MARIETTA — Cara Polk knows the healing power of humor. She’ll also tell you that it’s never too late to follow your dream.
“Laughing is good medicine, especially when you’re burdened with grief,” said Polk, 76, a former model, novelist, Second City Theater and off-Broadway performer in her younger years. The Pennsylvania native married Pulitzer Prize recipient Jim Polk, a former reporter for the Washington Star who later worked for NBC News.
The couple relocated to Marietta in 1992 when he joined CNN. The award-winning correspondent died at home in July after a series of strokes. He was 83.
“I was by his side for all those years and we had a wonderful, if unconventional life together,” she said. “When Jim had his strokes, he required constant care. It was exhausting, but that’s what you do for the one you love. I’ve always had a passion for comedy. I love life, and I can find the humor in just about anything – unless it’s sad,” she said. “But humor got me through that really difficult time.”
She volunteered years ago at Cobb County’s Sope Creek Elementary School where her daughter attended. She created an art appreciation program and wrote 25 dramatic and humorous plays about core curriculum subjects to further engage the students.
“I would’ve been bored to tears just being a room mother,” she said.
In the last months of her husband’s life, she hired Carly Freeman, a young teacher who was working temporarily as an in-home caregiver.
“Carly was delightful and a great help for both myself and Jim. Carly wanted to be a stand-up comic. Her humor helped me get through a very rough time, caring for Jim. Humor and music lighten the spirit, and even if you find something bittersweet, if it has a humorous edge, it’s like a stairway away from your mourning.”
Months after her husband’s memorial service, Cara Polk visited the Delray Diner on Delk Road, only a few minutes from her East Cobb home. Ever curious, she opened a side door that led to a large back room with curtains and a stage.
“It was a perfect venue for a dinner theater, and I knew it was a place I had to play. It had hardwood floors and great acoustics, and it was perfect for the plays and comedy routines I always wanted to produce.”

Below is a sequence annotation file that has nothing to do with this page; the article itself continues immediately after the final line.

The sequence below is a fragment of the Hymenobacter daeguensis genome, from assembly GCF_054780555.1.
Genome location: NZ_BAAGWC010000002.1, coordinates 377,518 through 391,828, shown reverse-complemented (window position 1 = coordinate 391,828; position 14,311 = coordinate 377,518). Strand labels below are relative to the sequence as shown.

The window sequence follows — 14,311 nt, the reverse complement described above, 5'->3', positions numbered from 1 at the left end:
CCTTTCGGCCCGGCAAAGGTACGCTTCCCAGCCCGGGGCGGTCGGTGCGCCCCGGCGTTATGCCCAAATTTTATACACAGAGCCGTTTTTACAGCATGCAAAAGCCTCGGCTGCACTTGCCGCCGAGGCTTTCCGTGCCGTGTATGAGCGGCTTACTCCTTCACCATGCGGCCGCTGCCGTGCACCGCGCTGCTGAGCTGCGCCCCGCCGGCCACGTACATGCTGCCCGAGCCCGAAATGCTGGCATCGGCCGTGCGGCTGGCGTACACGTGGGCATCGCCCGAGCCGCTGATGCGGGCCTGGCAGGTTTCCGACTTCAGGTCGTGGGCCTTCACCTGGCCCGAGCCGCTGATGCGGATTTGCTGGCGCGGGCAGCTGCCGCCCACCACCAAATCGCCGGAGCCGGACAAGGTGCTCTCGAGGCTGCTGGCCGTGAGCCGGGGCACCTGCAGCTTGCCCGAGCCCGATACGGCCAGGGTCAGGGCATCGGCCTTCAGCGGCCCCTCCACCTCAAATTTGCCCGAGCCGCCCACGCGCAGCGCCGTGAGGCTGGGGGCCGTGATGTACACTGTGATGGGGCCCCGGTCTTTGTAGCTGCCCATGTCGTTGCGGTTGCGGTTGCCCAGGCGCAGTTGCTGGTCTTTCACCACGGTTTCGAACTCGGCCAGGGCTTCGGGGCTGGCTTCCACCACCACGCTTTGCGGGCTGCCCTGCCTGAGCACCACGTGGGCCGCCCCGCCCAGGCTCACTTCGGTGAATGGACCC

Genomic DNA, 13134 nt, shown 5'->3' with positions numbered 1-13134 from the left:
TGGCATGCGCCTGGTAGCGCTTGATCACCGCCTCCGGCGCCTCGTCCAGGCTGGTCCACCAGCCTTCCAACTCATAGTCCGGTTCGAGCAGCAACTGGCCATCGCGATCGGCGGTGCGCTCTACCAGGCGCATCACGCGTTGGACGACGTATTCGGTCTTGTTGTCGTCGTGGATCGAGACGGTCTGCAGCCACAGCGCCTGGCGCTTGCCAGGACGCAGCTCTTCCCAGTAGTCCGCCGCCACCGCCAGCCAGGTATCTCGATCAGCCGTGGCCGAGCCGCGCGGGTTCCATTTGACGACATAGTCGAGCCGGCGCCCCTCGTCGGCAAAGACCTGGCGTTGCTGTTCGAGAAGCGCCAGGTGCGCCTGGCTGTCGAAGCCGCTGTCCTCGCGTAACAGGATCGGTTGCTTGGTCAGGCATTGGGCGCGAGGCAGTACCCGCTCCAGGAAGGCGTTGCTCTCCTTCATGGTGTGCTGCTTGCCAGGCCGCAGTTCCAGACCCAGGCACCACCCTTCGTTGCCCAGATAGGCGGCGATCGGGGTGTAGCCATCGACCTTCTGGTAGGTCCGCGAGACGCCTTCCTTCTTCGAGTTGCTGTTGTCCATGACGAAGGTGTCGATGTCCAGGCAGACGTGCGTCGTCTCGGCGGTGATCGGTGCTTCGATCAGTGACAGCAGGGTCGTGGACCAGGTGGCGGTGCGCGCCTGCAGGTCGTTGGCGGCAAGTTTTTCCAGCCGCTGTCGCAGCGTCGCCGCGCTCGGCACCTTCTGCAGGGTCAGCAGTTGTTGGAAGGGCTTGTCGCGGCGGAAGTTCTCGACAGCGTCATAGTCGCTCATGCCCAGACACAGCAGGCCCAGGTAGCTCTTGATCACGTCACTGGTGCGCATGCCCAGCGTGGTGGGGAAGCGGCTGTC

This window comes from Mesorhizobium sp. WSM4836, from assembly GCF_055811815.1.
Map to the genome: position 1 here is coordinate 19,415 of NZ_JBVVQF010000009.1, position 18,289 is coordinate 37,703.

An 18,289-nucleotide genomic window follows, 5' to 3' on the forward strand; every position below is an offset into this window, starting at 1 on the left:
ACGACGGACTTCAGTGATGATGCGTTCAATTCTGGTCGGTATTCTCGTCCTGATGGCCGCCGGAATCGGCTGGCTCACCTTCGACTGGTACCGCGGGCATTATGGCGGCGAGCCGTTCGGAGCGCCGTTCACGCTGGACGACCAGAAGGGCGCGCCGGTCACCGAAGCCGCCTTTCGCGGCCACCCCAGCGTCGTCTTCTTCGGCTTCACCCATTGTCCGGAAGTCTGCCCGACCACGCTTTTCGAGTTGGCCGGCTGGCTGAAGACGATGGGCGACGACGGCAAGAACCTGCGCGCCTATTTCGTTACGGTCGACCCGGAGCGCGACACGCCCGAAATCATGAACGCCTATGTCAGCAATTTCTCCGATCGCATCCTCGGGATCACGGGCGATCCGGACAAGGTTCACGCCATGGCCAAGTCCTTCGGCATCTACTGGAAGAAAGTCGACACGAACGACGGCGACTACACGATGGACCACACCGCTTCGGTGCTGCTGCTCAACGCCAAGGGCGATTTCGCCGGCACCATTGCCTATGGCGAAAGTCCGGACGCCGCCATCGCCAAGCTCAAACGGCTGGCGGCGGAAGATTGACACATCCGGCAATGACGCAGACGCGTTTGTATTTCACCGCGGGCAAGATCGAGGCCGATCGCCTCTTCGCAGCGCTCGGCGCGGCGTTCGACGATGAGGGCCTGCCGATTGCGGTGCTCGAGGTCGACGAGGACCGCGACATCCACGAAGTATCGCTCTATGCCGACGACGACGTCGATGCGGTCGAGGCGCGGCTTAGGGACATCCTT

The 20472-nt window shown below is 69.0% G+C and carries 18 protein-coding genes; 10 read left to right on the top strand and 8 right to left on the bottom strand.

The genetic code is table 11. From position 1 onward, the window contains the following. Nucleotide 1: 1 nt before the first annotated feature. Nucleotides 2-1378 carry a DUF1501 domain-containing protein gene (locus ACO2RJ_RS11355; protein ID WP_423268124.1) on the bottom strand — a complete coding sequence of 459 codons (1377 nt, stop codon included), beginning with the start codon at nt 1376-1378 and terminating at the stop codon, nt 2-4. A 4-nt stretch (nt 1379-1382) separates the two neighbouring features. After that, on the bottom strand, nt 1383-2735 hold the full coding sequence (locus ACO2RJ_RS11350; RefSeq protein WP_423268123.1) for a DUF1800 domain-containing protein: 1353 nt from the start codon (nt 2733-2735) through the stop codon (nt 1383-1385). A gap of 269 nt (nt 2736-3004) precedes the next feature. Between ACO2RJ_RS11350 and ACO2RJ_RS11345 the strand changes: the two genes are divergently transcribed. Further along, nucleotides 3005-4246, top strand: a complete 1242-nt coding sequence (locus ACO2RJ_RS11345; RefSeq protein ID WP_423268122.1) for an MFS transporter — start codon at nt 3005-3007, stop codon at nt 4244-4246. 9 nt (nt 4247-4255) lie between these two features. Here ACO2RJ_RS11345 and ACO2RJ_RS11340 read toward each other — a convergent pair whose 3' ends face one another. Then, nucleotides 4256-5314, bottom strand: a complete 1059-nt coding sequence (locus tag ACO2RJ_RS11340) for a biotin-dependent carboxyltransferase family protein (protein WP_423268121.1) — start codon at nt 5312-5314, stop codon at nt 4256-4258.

Polk negotiated with the diner’s owners, Tom and George Koutina, and arranged for the debut of the Delray Playhouse in the back room to showcase improvisation theater, short plays and concerts.
Dressed as Morticia Addams from the television comedy “The Addams Family,” Polk and a small cast of actors performed earlier in November for an intimate audience with an improvisational comedy titled “Wednesday’s Wedding,” including her aspiring comic friend Carly Freeman. Polk even coaxed a few customers from the diner to take a part in the unscripted comedy.
“I was just having dinner when she walked over to me and asked if I’d like to do a comedy sketch for her show, and I said ‘Sure, that sounds like fun,” mused Nathan Williams, from New York. Viktoria Snee, who works in the diner’s bakery, agreed to join the make-it-up-as-you-go performance.
“Miss Cara,” as she prefers to be addressed, broke into songs mid-performance and kept the small audience, who never knew what might come next, entertained and engaged.
“I was born to entertain. My whole goal was to cheer people up. It’s my gift. The playhouse is realizing a dream for me. It’s having my own stage and a place to experiment.”
She hopes to produce more performances in the months ahead.
“I’d really love to meet other aspiring actors in the area who want to do improv comedy,” she said.
George Koutina, co-owner of the diner, said his family wants to help Polk live her dream of producing plays.
“We want to provide Miss Cara the opportunity to do what she’s always loved to do. She’s become part of our family.”
After her husband died, a relative suggested Polk relocate to an assisted living community in California.
“I said, ‘Absolutely not.’ There’s still tread on my tires. Widows need projects to stay busy, and I have too much to live for here. The Delray Playhouse has amazing potential, and I have plays to write and songs to sing,” she said. “It’s never too late to follow your dream. I guess I’m coming into my own now, and it’s about time. I can sing again.”
Polk plans to launch the Rosebud Fund, a non-profit organization to provide fellowships for journalism students interested in investigative reporting. Proceeds from her performances will fund the scholarships, she said.
“Jim was awarded a Pulitzer Prize for his coverage of the Watergate scandal. He won an Emmy Award in 1996 for CNN’s coverage of the bombing of a federal building in Oklahoma City in which 168 people were killed. He was a longtime member of the Investigative Reporters and Editors organization, and digging for stories was his passion,” she said.
Always playing to the theatrical, the fund was named for the final words spoken by Charles Kane, the fictional newspaper magnate in the 1941 film “Citizen Kane,” and it will help aspiring journalists polish their education in the journalism profession, she said. “Creating this fund blends both our passions.”